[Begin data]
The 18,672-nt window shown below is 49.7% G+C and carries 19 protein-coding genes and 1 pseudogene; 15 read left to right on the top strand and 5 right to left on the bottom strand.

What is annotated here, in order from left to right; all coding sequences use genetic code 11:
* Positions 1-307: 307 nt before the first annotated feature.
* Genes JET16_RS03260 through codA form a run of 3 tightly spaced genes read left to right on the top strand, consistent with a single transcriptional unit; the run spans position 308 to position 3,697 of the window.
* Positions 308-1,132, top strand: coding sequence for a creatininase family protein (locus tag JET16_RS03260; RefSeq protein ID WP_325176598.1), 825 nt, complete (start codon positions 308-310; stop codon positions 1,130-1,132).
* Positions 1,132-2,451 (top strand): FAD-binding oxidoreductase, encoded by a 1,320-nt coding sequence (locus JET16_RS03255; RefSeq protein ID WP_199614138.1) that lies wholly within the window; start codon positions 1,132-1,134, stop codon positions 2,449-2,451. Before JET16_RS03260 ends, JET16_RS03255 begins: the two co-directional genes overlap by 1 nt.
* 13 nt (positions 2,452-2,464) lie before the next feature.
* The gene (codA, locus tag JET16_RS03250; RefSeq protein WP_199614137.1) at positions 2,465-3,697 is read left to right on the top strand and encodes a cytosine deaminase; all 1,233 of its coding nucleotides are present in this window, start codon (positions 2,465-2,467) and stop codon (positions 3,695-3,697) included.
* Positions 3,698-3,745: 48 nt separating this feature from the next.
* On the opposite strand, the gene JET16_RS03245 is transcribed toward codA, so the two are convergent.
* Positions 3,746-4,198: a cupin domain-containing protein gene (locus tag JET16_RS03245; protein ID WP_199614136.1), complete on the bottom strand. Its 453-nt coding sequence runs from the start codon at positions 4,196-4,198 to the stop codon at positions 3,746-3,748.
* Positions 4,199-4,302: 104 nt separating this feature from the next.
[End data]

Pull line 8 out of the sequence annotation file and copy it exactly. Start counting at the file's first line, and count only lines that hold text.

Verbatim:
* The gene (codA, locus tag JET16_RS03250; RefSeq protein WP_199614137.1) at positions 2,465-3,697 is read left to right on the top strand and encodes a cytosine deaminase; all 1,233 of its coding nucleotides are present in this window, start codon (positions 2,465-2,467) and stop codon (positions 3,695-3,697) included.